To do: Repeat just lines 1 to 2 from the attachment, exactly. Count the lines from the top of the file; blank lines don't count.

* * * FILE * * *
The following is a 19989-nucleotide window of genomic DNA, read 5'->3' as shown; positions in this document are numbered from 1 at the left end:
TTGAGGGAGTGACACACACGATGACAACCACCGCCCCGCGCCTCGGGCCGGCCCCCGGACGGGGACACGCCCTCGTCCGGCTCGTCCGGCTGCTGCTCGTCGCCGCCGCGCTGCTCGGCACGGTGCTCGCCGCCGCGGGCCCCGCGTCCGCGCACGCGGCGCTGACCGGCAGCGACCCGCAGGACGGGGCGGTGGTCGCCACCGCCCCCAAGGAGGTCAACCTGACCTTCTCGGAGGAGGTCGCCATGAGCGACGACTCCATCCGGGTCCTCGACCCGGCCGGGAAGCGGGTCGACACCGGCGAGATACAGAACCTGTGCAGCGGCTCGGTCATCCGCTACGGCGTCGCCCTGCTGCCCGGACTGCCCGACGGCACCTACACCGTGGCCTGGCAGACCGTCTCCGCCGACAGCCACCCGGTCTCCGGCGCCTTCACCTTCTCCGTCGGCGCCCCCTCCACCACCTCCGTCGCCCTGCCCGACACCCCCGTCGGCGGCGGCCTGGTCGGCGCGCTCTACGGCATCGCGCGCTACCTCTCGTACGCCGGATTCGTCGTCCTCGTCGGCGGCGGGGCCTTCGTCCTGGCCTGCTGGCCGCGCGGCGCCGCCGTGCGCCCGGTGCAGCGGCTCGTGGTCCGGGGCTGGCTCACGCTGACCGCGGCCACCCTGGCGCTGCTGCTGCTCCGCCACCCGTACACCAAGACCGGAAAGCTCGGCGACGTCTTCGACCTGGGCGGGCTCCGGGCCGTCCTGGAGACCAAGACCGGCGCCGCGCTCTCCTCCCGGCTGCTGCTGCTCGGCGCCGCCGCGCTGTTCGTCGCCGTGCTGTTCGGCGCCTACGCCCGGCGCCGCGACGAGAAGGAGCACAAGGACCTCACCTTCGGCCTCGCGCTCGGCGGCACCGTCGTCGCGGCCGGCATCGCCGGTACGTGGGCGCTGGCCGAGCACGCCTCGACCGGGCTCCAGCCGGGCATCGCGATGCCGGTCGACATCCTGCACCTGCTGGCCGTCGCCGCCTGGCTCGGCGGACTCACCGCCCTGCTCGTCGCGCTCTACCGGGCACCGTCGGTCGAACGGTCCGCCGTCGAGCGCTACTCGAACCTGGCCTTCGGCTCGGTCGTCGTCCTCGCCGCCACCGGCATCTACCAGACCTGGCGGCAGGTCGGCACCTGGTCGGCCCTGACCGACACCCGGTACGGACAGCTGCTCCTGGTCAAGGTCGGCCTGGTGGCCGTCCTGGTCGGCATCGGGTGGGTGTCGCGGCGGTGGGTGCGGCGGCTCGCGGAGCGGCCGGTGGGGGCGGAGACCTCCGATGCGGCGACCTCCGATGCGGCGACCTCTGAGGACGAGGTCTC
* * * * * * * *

The following is a 19989-nucleotide window of genomic DNA, read 5'->3' as shown; positions in this document are numbered from 1 at the left end:
TTGAGGGAGTGACACACACGATGACAACCACCGCCCCGCGCCTCGGGCCGGCCCCCGGACGGGGACACGCCCTCGTCCGGCTCGTCCGGCTGCTGCTCGTCGCCGCCGCGCTGCTCGGCACGGTGCTCGCCGCCGCGGGCCCCGCGTCCGCGCACGCGGCGCTGACCGGCAGCGACCCGCAGGACGGGGCGGTGGTCGCCACCGCCCCCAAGGAGGTCAACCTGACCTTCTCGGAGGAGGTCGCCATGAGCGACGACTCCATCCGGGTCCTCGACCCGGCCGGGAAGCGGGTCGACACCGGCGAGATACAGAACCTGTGCAGCGGCTCGGTCATCCGCTACGGCGTCGCCCTGCTGCCCGGACTGCCCGACGGCACCTACACCGTGGCCTGGCAGACCGTCTCCGCCGACAGCCACCCGGTCTCCGGCGCCTTCACCTTCTCCGTCGGCGCCCCCTCCACCACCTCCGTCGCCCTGCCCGACACCCCCGTCGGCGGCGGCCTGGTCGGCGCGCTCTACGGCATCGCGCGCTACCTCTCGTACGCCGGATTCGTCGTCCTCGTCGGCGGCGGGGCCTTCGTCCTGGCCTGCTGGCCGCGCGGCGCCGCCGTGCGCCCGGTGCAGCGGCTCGTGGTCCGGGGCTGGCTCACGCTGACCGCGGCCACCCTGGCGCTGCTGCTGCTCCGCCACCCGTACACCAAGACCGGAAAGCTCGGCGACGTCTTCGACCTGGGCGGGCTCCGGGCCGTCCTGGAGACCAAGACCGGCGCCGCGCTCTCCTCCCGGCTGCTGCTGCTCGGCGCCGCCGCGCTGTTCGTCGCCGTGCTGTTCGGCGCCTACGCCCGGCGCCGCGACGAGAAGGAGCACAAGGACCTCACCTTCGGCCTCGCGCTCGGCGGCACCGTCGTCGCGGCCGGCATCGCCGGTACGTGGGCGCTGGCCGAGCACGCCTCGACCGGGCTCCAGCCGGGCATCGCGATGCCGGTCGACATCCTGCACCTGCTGGCCGTCGCCGCCTGGCTCGGCGGACTCACCGCCCTGCTCGTCGCGCTCTACCGGGCACCGTCGGTCGAACGGTCCGCCGTCGAGCGCTACTCGAACCTGGCCTTCGGCTCGGTCGTCGTCCTCGCCGCCACCGGCATCTACCAGACCTGGCGGCAGGTCGGCACCTGGTCGGCCCTGACCGACACCCGGTACGGACAGCTGCTCCTGGTCAAGGTCGGCCTGGTGGCCGTCCTGGTCGGCATCGGGTGGGTGTCGCGGCGGTGGGTGCGGCGGCTCGCGGAGCGGCCGGTGGGGGCGGAGACCTCCGATGCGGCGACCTCCGATGCGGCGACCTCTGAGGACGAGGTCTC